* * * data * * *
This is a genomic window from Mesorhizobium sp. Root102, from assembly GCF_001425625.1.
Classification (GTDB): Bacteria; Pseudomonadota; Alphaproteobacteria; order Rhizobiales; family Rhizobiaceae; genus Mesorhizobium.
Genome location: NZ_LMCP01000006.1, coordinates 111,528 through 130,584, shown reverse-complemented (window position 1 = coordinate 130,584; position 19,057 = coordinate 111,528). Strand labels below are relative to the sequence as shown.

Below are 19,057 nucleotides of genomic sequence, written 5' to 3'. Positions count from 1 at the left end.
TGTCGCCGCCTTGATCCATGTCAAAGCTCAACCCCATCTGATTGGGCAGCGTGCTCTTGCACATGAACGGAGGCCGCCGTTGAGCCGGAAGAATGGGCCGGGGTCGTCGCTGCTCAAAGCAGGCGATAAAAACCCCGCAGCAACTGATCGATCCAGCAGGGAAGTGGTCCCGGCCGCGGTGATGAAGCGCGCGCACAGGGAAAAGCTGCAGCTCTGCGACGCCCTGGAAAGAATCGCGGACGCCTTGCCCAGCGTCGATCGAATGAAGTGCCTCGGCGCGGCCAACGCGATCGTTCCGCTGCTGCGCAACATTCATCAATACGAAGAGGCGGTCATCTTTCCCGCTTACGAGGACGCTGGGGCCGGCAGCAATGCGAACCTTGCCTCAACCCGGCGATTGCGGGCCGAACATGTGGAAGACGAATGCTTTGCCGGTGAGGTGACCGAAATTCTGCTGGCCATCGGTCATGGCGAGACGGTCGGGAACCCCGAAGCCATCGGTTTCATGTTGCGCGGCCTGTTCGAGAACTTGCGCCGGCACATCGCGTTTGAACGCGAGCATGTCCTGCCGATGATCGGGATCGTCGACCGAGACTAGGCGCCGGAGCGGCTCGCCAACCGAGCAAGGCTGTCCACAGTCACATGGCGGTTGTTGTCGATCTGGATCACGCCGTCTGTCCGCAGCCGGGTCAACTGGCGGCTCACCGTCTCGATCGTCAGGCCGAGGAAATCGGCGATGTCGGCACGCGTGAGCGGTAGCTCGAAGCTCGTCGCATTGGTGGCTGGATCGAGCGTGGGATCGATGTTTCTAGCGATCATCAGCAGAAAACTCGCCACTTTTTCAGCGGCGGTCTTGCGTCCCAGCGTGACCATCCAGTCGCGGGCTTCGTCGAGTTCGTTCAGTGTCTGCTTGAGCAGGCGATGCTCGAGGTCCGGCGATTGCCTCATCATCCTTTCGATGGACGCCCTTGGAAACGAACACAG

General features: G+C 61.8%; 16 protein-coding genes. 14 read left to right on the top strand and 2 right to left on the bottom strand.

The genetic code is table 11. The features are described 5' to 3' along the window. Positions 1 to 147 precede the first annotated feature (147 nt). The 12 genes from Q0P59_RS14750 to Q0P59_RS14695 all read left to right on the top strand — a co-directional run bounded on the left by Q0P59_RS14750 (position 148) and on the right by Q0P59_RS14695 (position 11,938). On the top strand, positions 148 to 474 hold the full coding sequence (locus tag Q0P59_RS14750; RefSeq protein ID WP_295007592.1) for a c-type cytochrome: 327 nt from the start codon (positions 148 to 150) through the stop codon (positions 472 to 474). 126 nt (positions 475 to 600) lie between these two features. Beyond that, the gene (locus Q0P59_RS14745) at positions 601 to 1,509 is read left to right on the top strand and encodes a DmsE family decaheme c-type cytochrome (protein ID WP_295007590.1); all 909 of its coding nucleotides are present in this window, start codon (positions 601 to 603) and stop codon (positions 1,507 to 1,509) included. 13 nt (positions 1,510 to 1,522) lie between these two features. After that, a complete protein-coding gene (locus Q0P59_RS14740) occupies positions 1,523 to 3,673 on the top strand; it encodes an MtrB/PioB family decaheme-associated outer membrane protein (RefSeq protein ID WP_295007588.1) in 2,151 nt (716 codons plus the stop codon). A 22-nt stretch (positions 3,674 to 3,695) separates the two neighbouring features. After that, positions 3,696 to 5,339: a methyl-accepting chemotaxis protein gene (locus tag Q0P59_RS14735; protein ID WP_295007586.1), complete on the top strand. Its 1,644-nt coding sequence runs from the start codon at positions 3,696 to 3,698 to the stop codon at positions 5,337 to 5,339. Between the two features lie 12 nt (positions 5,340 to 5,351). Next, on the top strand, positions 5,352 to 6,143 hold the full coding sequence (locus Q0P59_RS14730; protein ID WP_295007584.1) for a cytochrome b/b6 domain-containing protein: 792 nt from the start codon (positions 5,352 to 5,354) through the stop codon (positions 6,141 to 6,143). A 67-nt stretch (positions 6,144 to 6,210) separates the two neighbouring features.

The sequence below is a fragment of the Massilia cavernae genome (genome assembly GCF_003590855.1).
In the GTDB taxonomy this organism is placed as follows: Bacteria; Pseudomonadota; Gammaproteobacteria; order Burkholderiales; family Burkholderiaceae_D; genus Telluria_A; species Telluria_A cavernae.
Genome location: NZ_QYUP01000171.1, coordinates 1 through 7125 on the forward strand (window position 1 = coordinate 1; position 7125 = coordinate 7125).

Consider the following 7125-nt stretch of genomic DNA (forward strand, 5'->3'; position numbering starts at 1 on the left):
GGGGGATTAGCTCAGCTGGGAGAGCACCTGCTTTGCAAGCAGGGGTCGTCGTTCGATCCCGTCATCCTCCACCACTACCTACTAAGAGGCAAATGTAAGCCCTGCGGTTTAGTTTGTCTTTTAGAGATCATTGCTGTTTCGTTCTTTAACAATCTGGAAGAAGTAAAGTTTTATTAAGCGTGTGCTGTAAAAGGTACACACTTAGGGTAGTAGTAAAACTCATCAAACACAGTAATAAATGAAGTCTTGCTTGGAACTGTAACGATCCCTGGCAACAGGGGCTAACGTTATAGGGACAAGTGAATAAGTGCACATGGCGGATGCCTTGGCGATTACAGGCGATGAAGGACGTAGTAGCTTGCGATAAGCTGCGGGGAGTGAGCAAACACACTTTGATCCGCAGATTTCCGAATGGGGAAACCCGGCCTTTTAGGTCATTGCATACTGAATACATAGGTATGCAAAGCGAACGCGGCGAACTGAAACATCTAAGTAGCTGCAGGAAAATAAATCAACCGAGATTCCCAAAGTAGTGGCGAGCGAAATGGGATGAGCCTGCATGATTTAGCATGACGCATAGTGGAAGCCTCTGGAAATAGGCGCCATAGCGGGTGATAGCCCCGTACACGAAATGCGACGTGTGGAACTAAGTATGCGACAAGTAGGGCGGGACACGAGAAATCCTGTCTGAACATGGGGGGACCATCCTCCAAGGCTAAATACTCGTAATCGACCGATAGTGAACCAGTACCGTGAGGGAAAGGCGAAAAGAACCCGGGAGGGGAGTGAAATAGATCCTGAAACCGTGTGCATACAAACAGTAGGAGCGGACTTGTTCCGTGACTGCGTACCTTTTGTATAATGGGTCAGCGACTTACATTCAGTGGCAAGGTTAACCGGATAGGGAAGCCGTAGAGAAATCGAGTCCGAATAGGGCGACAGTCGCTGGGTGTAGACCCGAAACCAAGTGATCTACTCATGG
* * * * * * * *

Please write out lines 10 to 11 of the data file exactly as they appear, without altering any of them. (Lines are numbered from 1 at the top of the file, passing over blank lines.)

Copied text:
Genome location: NZ_QYUP01000171.1, coordinates 1 through 7125 on the forward strand (window position 1 = coordinate 1; position 7125 = coordinate 7125).

Consider the following 7125-nt stretch of genomic DNA (forward strand, 5'->3'; position numbering starts at 1 on the left):